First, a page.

The processes and displays presented herein are not inherently related
to any particular computer or other apparatus. Various general purpose systems may be used with programs in accordance with the teachings herein, or it may prove convenient to construct a more specialized apparatus to
perform the desired method. The desired structure for a variety of these systems will appear from the description below. In addition, embodiments of
the present invention are not described with reference to any particular programming language. It will be appreciated that a variety of programming languages may be used to implement the teachings of the invention as described herein.
Embodiments of the present invention may include portable communication devices (e.g., cell phones, wireless communication devices, etc.). Types of cellular radiotelephone communication systems intended to fall within the scope of the present invention include, although not limited to, Direct Sequence - Code Division Multiple Access (DS-CDMA) cellular radiotelephone communication systems, Global System for Mobile Communications (GSM) cellular radiotelephone systems, North American Digital Cellular (NADC) cellular radiotelephone systems, Time Division Multiple Access (TDMA) systems, and Extended-TDMA (E-TDMA) cellular radiotelephone systems, and the like.
Turning to FIG. 1, an embodiment 100 in accordance with the present invention is described. Embodiment 100 may comprise a portable communication device 110 such as a mobile communication device (e.g., cell phone), a two-way radio communication system, a one-way pager, a two-way pager, a personal communication system (PCS), a portable computer, or the like. Although it should be understood that the scope and application of the present invention is in no way limited to these examples.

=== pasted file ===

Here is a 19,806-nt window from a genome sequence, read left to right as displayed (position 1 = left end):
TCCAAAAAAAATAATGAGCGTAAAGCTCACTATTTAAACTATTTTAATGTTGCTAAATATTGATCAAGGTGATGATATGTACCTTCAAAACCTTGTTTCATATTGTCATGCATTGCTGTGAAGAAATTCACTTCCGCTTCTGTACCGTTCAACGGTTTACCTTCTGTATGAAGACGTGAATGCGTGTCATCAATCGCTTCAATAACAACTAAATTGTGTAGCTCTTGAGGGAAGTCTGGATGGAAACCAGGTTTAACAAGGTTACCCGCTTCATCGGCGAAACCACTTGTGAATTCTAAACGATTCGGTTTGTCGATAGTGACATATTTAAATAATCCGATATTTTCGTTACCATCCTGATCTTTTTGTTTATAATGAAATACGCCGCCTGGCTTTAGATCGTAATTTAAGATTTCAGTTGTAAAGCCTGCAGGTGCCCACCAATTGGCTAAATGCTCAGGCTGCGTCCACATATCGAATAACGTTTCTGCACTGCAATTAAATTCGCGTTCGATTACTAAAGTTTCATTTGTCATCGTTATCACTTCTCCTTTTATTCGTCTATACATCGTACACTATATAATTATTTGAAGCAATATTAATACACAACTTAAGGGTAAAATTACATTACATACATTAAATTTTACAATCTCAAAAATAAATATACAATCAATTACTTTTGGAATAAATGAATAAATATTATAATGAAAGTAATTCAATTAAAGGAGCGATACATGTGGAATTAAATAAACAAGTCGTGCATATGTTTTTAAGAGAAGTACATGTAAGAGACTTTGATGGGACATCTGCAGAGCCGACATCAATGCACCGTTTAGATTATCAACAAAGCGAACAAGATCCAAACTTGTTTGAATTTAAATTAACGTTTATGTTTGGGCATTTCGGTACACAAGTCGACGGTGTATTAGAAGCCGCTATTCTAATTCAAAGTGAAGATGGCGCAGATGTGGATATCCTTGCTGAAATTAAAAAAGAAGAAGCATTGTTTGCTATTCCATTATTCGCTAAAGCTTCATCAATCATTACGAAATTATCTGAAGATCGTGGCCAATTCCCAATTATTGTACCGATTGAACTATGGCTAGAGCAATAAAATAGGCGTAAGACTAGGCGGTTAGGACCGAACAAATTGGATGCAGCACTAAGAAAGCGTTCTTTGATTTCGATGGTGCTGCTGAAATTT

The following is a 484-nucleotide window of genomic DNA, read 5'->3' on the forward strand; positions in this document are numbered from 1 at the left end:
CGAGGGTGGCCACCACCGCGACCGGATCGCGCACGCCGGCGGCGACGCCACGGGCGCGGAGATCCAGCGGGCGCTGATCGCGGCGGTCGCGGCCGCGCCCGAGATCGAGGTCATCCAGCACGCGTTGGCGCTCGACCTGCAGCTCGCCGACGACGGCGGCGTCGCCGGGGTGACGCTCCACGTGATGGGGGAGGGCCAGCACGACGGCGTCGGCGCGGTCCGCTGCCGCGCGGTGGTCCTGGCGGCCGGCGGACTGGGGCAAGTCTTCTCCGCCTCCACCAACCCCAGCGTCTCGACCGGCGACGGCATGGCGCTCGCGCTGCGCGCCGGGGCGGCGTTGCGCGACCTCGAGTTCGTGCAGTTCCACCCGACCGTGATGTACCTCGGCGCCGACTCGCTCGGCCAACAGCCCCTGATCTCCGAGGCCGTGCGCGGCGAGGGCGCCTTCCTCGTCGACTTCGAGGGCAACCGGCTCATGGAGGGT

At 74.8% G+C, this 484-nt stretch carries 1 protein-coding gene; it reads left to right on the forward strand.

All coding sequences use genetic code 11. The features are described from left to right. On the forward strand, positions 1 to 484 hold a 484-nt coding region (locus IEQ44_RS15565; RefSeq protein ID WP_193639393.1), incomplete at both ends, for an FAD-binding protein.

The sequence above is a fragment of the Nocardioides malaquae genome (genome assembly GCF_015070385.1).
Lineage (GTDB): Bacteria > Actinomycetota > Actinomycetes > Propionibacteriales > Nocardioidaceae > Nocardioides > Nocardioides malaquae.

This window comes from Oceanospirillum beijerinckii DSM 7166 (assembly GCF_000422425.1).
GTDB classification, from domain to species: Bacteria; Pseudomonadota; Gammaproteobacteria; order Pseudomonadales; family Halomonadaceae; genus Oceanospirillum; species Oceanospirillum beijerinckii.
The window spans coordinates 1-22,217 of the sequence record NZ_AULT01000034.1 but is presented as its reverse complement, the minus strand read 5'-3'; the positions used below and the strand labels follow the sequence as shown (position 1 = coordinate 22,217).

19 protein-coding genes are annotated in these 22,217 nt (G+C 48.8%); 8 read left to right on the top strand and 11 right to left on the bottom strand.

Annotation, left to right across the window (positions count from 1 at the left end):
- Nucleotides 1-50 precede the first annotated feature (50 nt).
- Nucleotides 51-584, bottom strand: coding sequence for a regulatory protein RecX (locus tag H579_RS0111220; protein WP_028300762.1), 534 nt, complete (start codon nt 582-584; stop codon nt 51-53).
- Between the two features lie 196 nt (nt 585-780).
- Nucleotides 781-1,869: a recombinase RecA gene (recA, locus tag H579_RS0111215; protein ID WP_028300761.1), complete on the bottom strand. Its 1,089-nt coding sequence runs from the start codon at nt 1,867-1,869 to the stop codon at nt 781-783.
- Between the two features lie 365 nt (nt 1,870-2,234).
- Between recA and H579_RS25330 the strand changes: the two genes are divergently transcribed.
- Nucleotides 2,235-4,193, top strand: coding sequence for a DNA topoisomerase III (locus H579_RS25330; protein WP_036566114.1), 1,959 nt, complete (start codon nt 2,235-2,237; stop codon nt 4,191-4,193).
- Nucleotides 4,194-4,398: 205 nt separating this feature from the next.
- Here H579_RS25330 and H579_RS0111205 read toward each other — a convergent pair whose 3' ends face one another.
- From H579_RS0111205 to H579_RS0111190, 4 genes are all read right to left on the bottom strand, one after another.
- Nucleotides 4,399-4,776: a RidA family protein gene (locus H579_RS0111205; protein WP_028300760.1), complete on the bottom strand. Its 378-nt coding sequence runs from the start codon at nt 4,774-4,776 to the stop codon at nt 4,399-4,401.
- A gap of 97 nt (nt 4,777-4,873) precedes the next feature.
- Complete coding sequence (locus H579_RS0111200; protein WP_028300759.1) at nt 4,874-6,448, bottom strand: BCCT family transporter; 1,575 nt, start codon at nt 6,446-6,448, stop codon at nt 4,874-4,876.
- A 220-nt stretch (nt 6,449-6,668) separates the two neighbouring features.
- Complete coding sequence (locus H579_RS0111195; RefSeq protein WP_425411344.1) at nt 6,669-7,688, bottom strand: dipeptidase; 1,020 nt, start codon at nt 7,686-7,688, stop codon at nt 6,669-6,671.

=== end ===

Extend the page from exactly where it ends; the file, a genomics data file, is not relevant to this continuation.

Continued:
As explained in more detail below, portable communication device 110 may provide a user with the ability to temporarily place an incoming call on hold until the user desires to accept the call. Upon receiving an incoming call, a display 50 may provide identification information associated with the origin of the call. If a user is temporarily unable to talk (e.g., the user may be temporarily busy, may be in a quiet environment, such as a theater, or in a noisy environment, such as an airport), the user may enable an auto-answer feature by depressing an Auto-Answer Hold (AAH) button 25, although the scope of the present invention is not limited in this respect.
While the caller is on hold, display 50 may be used to indicate how long the incoming call in on hold. Furthermore, in alternative embodiments, a prerecorded message may be transmitted by portable communication device 110 notifying the caller that the user is temporarily unable to talk. Although the scope of the present invention is not limited in this respect, the user may select from a variety of prerecorded messages that are either associated with AAH button 25 or feature buttons 20-21.
Referring to FIG. 2, a method of placing on hold an incoming
communication from a communication system in accordance with an